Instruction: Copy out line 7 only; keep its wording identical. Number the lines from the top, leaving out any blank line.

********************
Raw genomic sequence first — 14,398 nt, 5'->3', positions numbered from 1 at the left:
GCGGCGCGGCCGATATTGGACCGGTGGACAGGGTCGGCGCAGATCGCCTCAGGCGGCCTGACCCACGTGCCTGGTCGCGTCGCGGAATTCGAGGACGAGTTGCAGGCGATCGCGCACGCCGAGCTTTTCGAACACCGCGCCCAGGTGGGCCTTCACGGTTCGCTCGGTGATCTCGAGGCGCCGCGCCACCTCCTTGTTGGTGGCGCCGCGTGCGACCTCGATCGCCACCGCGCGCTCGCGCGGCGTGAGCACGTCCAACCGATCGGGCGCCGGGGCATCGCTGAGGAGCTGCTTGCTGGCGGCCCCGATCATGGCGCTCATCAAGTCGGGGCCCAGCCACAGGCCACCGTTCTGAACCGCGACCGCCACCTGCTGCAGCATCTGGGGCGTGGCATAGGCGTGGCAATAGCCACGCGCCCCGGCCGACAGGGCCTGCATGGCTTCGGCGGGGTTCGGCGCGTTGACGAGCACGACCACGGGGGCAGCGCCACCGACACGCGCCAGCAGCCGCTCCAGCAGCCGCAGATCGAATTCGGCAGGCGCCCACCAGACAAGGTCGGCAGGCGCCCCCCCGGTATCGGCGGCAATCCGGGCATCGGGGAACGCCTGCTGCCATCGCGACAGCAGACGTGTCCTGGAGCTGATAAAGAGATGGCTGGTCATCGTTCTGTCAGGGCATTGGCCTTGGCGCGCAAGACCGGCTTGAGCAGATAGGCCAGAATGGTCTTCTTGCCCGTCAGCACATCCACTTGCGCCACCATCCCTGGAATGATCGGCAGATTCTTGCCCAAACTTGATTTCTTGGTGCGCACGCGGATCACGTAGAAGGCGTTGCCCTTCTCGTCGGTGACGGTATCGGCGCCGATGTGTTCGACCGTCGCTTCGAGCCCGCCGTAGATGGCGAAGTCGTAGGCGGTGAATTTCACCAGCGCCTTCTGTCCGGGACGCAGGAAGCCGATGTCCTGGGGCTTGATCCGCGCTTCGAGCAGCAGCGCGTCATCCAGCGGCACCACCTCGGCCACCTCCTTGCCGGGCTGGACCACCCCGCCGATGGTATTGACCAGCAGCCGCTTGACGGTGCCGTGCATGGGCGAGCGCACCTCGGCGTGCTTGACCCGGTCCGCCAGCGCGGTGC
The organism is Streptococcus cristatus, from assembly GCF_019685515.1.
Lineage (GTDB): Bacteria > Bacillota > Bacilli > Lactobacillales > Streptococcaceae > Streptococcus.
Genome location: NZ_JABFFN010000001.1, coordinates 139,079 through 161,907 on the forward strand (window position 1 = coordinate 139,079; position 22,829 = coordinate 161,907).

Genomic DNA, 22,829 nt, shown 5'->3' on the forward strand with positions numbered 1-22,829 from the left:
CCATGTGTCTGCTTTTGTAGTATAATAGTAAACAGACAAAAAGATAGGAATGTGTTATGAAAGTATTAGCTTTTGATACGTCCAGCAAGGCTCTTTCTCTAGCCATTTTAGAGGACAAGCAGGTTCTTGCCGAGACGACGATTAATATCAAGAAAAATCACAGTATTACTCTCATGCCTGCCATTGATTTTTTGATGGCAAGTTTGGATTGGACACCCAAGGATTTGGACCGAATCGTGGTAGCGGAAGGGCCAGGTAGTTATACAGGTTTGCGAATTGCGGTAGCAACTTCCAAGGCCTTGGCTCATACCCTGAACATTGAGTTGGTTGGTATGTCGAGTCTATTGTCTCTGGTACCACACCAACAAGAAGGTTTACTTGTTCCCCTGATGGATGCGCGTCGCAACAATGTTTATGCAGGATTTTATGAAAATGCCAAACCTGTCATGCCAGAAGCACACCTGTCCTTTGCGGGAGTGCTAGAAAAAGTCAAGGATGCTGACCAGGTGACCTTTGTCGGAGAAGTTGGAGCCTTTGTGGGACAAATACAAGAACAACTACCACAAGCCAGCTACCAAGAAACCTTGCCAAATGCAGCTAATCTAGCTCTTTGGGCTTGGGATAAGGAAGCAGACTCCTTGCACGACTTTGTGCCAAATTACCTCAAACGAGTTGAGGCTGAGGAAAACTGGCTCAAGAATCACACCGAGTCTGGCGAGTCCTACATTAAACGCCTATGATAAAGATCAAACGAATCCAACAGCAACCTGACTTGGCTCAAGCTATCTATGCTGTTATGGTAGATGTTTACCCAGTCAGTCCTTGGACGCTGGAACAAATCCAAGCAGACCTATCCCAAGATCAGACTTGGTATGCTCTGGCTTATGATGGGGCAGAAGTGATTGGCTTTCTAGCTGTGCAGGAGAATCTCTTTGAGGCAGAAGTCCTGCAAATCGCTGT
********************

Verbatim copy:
CCATGTGTCTGCTTTTGTAGTATAATAGTAAACAGACAAAAAGATAGGAATGTGTTATGAAAGTATTAGCTTTTGATACGTCCAGCAAGGCTCTTTCTCTAGCCATTTTAGAGGACAAGCAGGTTCTTGCCGAGACGACGATTAATATCAAGAAAAATCACAGTATTACTCTCATGCCTGCCATTGATTTTTTGATGGCAAGTTTGGATTGGACACCCAAGGATTTGGACCGAATCGTGGTAGCGGAAGGGCCAGGTAGTTATACAGGTTTGCGAATTGCGGTAGCAACTTCCAAGGCCTTGGCTCATACCCTGAACATTGAGTTGGTTGGTATGTCGAGTCTATTGTCTCTGGTACCACACCAACAAGAAGGTTTACTTGTTCCCCTGATGGATGCGCGTCGCAACAATGTTTATGCAGGATTTTATGAAAATGCCAAACCTGTCATGCCAGAAGCACACCTGTCCTTTGCGGGAGTGCTAGAAAAAGTCAAGGATGCTGACCAGGTGACCTTTGTCGGAGAAGTTGGAGCCTTTGTGGGACAAATACAAGAACAACTACCACAAGCCAGCTACCAAGAAACCTTGCCAAATGCAGCTAATCTAGCTCTTTGGGCTTGGGATAAGGAAGCAGACTCCTTGCACGACTTTGTGCCAAATTACCTCAAACGAGTTGAGGCTGAGGAAAACTGGCTCAAGAATCACACCGAGTCTGGCGAGTCCTACATTAAACGCCTATGATAAAGATCAAACGAATCCAACAGCAACCTGACTTGGCTCAAGCTATCTATGCTGTTATGGTAGATGTTTACCCAGTCAGTCCTTGGACGCTGGAACAAATCCAAGCAGACCTATCCCAAGATCAGACTTGGTATGCTCTGGCTTATGATGGGGCAGAAGTGATTGGCTTTCTAGCTGTGCAGGAGAATCTCTTTGAGGCAGAAGTCCTGCAAATCGCTGT